Yes. 11 lb Winter melon harvested yesterday. I carried it home on my shoulder , nice saddled on my shoulder
He has become your pet …
That Skunk is either stupid or very hungry.Could be smart too,knowing that he’ll get a meal and out of jail.
he needs to get a ride about 10 miles away. release at a state park or sanctuary.
Tippy does not want skunk perfume in her car …
@Bradybb I tend to think skunks are stupid. I have had the same skunks getting in my traps on several occasions. I just gave up.
However, I still want to catch that opossum.
ive transported many in the bed of my truck with no sprays but in a car or suv i wouldnt chance it either. they also carry lice and fleas.
And now you told me.
Got another skunk this morning because I forgot to close the trap last night. This one is different from the other one. This one has a lot of white fur, more than others that I have caught. It was quite pretty.
I think I have “mastered” un-cage a skunk. It was raining this morning (all day rain, in fact). I had to hold an umbrella in one hand and hold a tarp on the other hand. I approached it from one end of the trap (the panel was down so it would not see me)
Dragged the trap from under the tree and flipped it over, opened both end, all with one hand. I could not grabbed a camera in time before itvran away. This ipone was a pretty skunk.
Is it necessary to flip the trap over,to open the doors?
For my type of Havaheart trap, the answer is yes. Because when you lift the wires that lock both ends of the trap up, the trap doors still stay down.
Squirrels will likely know enough to push themselves through unlocked doors. Skunks seem clueless. I have to flip the trap upside down so the doors stay wide open. With that, some skunks still took a while to realize their freedom and sashay out.
If it were a squirrel, it would ran out like a bat out of hell.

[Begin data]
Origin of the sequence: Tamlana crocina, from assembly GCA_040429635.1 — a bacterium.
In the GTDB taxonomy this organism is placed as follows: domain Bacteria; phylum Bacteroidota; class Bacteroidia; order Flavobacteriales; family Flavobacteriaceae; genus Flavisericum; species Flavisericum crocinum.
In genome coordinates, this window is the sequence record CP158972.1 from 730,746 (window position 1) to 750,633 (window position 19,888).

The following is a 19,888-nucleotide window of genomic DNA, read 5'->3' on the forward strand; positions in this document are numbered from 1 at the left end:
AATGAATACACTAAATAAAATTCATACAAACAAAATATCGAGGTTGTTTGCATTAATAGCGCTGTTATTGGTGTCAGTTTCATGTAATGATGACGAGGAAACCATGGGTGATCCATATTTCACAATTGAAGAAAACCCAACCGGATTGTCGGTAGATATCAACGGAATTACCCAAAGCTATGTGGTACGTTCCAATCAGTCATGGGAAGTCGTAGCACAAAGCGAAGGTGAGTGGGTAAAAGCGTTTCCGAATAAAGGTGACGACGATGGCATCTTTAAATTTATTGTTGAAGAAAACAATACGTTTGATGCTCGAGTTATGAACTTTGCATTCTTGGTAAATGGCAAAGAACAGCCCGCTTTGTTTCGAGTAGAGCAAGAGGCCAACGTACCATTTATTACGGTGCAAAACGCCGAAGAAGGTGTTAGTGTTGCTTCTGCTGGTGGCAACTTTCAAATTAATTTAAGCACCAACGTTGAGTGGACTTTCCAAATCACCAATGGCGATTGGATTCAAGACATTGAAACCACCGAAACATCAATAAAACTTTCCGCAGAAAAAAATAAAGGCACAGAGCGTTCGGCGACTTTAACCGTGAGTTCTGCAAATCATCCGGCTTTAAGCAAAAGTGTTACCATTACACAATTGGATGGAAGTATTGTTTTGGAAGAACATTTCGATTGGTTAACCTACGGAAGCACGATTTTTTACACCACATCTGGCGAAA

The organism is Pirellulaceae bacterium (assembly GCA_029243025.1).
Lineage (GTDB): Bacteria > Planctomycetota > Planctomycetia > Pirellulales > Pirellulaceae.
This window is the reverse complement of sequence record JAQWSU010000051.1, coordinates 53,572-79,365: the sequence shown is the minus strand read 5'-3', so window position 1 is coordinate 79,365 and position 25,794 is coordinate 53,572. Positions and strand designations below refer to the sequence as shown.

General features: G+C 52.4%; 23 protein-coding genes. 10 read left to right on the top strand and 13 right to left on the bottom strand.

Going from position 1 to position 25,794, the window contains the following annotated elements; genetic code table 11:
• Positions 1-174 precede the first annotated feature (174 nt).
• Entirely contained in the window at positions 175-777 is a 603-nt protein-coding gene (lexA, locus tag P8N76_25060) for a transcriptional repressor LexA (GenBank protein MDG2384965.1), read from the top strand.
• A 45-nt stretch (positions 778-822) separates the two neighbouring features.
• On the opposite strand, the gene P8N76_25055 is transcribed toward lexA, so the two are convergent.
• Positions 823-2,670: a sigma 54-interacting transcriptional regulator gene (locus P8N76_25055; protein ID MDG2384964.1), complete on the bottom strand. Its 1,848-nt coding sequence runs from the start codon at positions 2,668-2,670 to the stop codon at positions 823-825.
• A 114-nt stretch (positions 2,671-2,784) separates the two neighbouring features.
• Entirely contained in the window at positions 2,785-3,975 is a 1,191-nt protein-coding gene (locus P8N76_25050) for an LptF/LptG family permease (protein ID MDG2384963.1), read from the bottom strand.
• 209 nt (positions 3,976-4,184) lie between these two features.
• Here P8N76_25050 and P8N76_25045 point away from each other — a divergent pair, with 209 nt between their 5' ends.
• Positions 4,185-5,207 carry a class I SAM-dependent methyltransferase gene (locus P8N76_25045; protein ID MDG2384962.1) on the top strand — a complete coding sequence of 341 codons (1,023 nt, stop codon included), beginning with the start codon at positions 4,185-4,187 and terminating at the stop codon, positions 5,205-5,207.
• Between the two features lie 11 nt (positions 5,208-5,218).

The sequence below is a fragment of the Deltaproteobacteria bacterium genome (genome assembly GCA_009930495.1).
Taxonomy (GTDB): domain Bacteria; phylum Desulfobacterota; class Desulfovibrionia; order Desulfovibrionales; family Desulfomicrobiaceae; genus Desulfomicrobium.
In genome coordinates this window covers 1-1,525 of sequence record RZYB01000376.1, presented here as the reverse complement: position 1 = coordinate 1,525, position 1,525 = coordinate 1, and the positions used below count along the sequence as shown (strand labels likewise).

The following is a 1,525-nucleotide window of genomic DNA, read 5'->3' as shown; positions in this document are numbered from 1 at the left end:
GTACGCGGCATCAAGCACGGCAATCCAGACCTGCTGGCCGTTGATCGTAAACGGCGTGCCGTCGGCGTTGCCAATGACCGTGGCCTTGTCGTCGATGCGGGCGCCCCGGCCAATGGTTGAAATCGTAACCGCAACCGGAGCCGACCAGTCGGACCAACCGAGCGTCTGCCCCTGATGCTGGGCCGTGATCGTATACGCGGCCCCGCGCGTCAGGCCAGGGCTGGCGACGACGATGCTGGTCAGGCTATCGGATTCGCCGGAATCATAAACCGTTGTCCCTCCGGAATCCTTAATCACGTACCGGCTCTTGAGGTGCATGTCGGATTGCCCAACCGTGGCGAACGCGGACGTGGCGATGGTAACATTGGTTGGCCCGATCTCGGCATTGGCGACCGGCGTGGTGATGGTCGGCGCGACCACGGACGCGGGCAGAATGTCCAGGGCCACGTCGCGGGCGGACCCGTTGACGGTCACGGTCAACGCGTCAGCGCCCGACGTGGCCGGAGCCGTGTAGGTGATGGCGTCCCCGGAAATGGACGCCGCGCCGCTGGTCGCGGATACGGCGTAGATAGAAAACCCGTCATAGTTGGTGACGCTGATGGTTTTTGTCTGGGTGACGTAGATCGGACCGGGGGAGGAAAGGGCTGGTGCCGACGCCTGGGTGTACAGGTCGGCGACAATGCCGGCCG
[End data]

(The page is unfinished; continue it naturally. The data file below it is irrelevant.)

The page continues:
The same skunk this morning.
Here’s the trap with the locks on both ends lifted.
It would take a skunk a long time to figure that he can push himself out. I don’t have time to wait around so I flip the trap up side down for it.
My new favorite Euro plum, Vision. It is a late, tasty plum bred in Canada.
Very sweet, very large and ripens now in zone 6a. It is quite resistant to cracking, even this rain-soaked year.
It is larger than a large egg.
@BobVance - do you like yours?
@alan - do you sell this tree? If not, you should.
The guy that posted about suns spot activity? Must have taken his ball and gone home.
Solar maximum sometime in 2025.
The thing about good prune plums is most of them are delicious once the flesh turns amber and brix gets somewhere north of 20. I have grown vision in the past but for some reason settled on Valor and Empress as my late plums, I think Vision didn’t bear as consistently for me as those two. I’d be happy to try a stick and test it again. I’m also going to find a spot for some Seneca, which ripens in early to mid August and is big with extraordinarily good flavor and texture. I left some good sticks on a tree where I tasted it this year for the first time in a while.
I think it is worth grafting this variety. I grafted it on a Coe’s Golden Drop tree. That tree also has mirabelles and French Improved. So, I do not know what cross pollinate Vision.
My experience is limited but where I’ve had problems with plum cross pollination is between plums from the same breeding program, presumably because their genetics are close.
where did you source vision?
From a good friend.
On a normal year, FI is very tasty. This year, it has been mostly bland with a few sweet ones. Vision, on the other hand, are mostly tasty. I can’t wait to taste it in a normal (read - not so wet) year. Both have soft texture when ripened.